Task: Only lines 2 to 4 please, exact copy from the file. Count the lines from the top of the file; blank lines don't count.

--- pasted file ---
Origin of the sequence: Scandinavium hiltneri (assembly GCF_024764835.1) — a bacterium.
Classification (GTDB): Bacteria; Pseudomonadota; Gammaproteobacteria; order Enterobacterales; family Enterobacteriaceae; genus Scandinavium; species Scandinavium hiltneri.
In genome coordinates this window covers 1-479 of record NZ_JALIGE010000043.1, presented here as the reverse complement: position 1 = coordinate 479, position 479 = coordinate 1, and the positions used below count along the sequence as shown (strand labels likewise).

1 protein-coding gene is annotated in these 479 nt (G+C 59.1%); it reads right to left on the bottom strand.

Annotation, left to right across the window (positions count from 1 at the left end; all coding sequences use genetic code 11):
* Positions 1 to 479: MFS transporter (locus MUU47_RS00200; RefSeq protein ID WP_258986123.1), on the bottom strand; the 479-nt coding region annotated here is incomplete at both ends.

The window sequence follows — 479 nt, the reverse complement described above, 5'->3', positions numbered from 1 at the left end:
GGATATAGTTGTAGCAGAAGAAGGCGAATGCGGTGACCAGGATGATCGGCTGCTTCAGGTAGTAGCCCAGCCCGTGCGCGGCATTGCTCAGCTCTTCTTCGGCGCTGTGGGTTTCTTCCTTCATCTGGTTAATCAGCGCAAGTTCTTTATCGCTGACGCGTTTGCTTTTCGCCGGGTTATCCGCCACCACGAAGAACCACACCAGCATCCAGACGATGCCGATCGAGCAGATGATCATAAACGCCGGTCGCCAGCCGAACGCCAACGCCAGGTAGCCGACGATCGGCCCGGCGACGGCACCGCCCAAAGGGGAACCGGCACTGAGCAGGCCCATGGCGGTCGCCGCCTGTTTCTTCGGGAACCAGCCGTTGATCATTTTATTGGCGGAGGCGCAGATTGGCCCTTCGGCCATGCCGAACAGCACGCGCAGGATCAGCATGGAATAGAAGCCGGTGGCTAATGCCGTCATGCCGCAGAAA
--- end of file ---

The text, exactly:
Classification (GTDB): Bacteria; Pseudomonadota; Gammaproteobacteria; order Enterobacterales; family Enterobacteriaceae; genus Scandinavium; species Scandinavium hiltneri.
In genome coordinates this window covers 1-479 of record NZ_JALIGE010000043.1, presented here as the reverse complement: position 1 = coordinate 479, position 479 = coordinate 1, and the positions used below count along the sequence as shown (strand labels likewise).

1 protein-coding gene is annotated in these 479 nt (G+C 59.1%); it reads right to left on the bottom strand.